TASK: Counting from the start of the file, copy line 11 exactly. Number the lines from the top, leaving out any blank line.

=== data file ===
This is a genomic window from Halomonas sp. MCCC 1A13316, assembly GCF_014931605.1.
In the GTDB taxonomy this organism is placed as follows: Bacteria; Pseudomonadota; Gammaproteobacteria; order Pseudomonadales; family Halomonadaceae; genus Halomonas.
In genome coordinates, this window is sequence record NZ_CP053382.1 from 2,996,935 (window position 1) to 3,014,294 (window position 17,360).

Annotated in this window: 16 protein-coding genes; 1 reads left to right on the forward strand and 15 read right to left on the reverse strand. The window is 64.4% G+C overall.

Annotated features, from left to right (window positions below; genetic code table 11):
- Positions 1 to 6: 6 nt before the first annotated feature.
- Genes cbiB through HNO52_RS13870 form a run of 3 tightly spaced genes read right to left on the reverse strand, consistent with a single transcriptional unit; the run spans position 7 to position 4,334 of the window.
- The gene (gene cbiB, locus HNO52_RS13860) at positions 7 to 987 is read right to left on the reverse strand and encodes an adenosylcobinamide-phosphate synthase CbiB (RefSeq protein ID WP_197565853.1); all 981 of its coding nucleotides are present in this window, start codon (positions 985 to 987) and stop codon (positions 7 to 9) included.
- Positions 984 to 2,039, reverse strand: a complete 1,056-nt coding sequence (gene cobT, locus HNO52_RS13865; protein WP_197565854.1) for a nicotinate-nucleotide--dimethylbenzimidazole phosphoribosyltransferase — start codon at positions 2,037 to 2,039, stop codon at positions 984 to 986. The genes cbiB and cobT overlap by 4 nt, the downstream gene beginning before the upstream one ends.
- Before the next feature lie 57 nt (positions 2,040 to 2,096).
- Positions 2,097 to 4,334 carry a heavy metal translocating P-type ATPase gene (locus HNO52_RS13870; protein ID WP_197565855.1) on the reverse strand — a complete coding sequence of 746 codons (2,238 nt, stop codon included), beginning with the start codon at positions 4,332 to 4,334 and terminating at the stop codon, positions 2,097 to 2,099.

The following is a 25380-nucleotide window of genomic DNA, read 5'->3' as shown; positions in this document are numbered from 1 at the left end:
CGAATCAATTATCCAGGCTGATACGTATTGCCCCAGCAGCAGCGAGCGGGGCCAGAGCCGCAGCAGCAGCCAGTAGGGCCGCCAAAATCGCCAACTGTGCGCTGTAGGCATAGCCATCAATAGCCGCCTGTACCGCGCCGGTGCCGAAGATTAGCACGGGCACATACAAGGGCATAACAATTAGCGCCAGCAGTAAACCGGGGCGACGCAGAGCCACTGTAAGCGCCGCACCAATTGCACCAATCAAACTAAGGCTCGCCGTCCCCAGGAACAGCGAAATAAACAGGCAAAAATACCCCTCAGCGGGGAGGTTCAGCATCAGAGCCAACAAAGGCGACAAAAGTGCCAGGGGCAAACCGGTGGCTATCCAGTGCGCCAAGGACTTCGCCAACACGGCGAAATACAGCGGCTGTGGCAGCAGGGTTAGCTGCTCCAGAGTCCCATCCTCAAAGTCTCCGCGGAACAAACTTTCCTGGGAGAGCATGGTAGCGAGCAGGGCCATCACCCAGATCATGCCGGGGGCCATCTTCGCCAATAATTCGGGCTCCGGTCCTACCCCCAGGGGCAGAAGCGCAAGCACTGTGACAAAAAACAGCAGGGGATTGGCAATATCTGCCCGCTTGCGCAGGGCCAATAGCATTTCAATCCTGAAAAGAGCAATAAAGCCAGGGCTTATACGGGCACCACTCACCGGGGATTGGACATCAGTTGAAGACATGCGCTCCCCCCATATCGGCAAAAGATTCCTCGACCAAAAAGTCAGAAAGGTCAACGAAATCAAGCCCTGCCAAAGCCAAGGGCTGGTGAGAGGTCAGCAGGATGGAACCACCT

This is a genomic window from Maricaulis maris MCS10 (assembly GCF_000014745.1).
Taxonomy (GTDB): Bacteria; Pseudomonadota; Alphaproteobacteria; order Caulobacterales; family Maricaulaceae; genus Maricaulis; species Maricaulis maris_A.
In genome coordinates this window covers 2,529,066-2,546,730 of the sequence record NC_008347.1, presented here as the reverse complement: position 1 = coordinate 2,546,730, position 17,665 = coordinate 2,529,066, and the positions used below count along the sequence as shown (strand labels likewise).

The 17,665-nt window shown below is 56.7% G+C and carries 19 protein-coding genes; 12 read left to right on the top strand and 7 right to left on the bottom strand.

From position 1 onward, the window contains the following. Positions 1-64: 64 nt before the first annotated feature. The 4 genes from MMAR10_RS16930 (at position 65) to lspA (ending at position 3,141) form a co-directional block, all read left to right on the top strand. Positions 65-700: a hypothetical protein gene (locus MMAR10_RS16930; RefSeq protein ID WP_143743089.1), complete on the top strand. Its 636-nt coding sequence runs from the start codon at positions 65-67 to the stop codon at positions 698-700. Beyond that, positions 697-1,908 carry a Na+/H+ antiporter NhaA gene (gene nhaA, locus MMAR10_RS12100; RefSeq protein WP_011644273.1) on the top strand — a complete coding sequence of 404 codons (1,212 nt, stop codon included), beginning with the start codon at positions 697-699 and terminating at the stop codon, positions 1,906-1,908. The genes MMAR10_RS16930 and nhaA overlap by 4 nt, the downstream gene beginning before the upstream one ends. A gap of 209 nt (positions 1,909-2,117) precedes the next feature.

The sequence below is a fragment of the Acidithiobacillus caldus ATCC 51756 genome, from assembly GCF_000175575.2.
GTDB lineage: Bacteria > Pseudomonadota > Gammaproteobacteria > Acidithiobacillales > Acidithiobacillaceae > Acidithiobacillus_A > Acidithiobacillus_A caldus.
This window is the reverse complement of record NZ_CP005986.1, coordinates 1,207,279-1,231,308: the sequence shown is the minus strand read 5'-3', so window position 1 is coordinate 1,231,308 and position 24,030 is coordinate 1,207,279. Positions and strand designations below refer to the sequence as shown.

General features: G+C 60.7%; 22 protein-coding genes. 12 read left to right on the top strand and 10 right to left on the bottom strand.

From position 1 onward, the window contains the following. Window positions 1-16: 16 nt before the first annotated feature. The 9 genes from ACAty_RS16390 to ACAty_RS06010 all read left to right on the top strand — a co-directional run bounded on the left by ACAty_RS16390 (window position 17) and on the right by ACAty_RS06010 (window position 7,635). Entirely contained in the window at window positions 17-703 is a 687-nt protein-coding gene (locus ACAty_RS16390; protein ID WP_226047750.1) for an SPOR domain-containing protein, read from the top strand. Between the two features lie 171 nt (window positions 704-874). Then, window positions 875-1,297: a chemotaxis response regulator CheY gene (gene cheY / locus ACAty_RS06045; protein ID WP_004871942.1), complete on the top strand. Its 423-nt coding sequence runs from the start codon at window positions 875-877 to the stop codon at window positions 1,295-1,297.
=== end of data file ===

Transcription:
- Positions 2,097 to 4,334 carry a heavy metal translocating P-type ATPase gene (locus HNO52_RS13870; protein ID WP_197565855.1) on the reverse strand — a complete coding sequence of 746 codons (2,238 nt, stop codon included), beginning with the start codon at positions 4,332 to 4,334 and terminating at the stop codon, positions 2,097 to 2,099.